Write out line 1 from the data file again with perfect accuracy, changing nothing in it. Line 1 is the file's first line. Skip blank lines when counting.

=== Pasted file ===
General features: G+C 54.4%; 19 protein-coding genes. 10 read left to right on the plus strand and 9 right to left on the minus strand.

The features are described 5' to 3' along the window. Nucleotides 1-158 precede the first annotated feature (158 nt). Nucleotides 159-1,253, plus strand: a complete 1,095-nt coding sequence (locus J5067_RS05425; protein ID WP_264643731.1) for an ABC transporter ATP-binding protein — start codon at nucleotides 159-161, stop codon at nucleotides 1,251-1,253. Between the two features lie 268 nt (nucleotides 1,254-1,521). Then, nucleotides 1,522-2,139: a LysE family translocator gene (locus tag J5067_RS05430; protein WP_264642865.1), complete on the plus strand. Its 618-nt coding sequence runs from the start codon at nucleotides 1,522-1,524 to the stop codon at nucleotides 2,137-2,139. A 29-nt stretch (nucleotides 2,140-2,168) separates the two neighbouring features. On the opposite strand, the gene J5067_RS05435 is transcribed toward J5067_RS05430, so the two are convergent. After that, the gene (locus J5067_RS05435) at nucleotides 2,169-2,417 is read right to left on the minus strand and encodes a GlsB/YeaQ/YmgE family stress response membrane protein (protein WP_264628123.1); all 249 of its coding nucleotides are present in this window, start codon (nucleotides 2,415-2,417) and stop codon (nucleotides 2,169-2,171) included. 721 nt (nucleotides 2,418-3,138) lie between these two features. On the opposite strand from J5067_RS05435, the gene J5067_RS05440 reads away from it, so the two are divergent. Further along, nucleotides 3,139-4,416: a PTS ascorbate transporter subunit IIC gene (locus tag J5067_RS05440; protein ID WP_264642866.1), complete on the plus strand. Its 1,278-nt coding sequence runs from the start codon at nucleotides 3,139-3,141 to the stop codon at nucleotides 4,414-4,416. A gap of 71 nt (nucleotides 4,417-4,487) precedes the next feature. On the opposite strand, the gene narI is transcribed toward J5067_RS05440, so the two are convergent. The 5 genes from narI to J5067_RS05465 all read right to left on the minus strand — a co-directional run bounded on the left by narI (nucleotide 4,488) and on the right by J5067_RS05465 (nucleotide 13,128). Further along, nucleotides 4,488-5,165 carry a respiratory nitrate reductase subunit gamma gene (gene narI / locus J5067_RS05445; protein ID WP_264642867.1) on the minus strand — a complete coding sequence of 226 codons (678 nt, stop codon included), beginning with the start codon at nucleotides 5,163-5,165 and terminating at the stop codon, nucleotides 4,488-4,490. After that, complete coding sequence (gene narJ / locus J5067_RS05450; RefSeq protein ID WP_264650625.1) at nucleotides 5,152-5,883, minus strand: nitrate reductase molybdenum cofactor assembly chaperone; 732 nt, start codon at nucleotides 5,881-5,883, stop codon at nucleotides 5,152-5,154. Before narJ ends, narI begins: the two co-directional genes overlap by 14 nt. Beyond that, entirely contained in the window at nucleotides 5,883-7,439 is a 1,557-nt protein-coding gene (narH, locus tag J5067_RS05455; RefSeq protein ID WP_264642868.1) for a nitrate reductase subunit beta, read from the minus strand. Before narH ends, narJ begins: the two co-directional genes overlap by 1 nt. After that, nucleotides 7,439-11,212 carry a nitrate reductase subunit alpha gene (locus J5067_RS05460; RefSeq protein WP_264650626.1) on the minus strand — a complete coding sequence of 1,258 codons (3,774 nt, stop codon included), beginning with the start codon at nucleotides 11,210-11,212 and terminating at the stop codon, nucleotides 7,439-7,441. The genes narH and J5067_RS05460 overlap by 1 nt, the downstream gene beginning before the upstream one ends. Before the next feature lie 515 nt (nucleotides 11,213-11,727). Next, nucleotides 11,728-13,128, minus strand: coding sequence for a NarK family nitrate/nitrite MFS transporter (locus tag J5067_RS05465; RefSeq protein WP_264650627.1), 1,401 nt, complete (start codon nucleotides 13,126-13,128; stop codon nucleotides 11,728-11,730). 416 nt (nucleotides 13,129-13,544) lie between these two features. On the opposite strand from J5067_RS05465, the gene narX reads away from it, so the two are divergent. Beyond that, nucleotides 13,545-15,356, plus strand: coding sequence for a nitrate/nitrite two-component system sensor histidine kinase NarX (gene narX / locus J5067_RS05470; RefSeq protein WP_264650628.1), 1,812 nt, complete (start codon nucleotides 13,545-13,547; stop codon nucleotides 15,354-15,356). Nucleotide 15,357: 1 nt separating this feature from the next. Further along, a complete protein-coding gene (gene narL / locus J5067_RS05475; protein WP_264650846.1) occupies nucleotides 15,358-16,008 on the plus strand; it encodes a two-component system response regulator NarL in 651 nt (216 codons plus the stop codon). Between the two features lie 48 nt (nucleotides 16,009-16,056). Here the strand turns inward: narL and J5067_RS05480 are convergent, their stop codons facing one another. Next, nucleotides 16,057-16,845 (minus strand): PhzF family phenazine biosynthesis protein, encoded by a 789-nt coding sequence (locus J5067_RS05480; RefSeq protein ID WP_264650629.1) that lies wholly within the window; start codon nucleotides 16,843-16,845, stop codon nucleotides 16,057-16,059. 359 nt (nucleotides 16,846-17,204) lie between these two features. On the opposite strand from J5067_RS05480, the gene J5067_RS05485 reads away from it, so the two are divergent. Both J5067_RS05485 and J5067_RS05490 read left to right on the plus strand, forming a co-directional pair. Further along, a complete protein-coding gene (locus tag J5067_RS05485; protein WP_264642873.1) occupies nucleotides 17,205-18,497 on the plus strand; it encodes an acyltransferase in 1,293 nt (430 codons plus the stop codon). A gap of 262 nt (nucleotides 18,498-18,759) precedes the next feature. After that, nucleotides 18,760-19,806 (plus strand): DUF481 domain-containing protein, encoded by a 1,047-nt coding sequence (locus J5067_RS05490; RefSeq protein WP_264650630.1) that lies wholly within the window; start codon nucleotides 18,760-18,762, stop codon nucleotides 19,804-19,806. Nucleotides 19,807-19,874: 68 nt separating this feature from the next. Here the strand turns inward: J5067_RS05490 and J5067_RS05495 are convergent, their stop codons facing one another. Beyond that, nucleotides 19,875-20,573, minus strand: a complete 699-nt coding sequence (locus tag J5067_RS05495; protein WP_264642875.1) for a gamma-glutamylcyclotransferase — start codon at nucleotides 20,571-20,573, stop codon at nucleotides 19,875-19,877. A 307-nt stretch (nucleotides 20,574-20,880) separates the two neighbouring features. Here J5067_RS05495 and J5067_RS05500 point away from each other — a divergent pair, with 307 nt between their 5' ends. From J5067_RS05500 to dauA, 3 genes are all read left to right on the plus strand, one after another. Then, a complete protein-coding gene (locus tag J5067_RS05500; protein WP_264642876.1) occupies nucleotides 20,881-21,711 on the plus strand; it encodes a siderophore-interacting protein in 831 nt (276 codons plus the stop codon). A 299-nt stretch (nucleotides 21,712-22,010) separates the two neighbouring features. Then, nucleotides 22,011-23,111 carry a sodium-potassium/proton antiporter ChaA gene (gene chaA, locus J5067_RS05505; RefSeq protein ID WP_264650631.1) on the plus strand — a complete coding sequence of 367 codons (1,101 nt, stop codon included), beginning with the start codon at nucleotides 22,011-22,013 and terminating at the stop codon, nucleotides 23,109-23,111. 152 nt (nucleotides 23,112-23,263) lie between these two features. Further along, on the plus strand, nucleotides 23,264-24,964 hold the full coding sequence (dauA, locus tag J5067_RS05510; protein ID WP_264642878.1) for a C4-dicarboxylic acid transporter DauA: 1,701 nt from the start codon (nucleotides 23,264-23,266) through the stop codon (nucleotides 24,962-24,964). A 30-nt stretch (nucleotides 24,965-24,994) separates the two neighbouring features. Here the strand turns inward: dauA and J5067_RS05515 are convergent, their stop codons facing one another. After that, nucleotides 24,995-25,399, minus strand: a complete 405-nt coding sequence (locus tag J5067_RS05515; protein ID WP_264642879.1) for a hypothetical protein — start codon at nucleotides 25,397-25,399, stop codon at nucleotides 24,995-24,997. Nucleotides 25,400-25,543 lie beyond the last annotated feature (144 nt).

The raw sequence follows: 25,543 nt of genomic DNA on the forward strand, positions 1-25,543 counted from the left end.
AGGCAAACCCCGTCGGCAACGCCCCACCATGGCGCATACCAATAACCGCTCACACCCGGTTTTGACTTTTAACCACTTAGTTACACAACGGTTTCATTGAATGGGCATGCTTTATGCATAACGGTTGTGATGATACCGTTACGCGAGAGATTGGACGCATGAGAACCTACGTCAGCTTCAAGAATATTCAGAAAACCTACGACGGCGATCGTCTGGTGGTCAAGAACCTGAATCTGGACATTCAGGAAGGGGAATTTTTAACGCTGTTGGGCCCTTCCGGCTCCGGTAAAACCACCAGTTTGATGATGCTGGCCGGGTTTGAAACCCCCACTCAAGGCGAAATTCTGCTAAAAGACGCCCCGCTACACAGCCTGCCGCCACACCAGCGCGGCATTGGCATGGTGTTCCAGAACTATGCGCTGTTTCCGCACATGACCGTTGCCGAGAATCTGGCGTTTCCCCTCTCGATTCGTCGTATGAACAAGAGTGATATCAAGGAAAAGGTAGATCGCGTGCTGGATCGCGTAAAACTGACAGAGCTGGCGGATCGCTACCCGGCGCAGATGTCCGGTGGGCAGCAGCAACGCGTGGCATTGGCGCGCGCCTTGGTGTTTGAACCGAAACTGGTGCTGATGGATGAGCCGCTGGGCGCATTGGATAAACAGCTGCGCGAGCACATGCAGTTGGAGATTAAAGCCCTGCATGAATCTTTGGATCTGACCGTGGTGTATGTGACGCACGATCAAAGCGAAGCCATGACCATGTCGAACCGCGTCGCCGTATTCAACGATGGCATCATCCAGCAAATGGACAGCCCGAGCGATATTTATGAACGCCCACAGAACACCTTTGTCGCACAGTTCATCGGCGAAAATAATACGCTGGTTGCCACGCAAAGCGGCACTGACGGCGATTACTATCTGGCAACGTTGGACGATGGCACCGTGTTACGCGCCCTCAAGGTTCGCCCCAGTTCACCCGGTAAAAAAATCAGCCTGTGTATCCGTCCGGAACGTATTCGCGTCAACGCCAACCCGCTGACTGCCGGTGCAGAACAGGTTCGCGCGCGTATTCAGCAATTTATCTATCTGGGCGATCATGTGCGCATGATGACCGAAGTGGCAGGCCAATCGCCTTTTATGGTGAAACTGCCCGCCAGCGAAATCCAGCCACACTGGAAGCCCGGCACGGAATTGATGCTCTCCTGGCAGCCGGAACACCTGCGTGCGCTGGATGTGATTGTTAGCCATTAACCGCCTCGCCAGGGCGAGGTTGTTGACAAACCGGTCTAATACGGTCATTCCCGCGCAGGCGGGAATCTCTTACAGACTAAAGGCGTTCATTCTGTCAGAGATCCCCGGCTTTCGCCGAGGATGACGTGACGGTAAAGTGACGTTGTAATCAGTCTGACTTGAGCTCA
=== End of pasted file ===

General features: G+C 54.4%; 19 protein-coding genes. 10 read left to right on the plus strand and 9 right to left on the minus strand.